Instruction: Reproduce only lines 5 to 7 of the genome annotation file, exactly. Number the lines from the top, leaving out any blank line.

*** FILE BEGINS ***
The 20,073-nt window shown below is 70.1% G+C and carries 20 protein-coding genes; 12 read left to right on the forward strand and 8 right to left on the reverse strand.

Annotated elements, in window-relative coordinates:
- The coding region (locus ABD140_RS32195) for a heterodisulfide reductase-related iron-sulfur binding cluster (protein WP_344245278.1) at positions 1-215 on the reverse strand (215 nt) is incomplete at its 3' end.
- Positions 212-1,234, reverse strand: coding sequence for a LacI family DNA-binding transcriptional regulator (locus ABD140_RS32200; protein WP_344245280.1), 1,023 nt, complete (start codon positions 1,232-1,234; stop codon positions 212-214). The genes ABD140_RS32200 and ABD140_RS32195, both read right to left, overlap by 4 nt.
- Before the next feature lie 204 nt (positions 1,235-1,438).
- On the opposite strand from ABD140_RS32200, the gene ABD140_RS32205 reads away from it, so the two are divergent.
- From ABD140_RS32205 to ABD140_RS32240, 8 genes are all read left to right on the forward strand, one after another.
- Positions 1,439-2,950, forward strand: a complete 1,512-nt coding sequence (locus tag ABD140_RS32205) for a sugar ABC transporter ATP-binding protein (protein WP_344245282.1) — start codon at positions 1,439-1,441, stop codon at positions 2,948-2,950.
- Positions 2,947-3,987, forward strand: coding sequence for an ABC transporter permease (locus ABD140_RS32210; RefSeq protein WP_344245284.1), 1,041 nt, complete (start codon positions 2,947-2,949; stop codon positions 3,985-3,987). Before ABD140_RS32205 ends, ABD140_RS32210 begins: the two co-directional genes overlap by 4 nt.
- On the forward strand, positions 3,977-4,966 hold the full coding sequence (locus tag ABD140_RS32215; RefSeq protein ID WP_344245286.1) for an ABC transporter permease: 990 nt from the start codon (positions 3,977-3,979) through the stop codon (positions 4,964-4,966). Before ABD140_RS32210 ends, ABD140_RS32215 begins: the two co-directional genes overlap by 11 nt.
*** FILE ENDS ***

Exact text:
- Before the next feature lie 204 nt (positions 1,235-1,438).
- On the opposite strand from ABD140_RS32200, the gene ABD140_RS32205 reads away from it, so the two are divergent.
- From ABD140_RS32205 to ABD140_RS32240, 8 genes are all read left to right on the forward strand, one after another.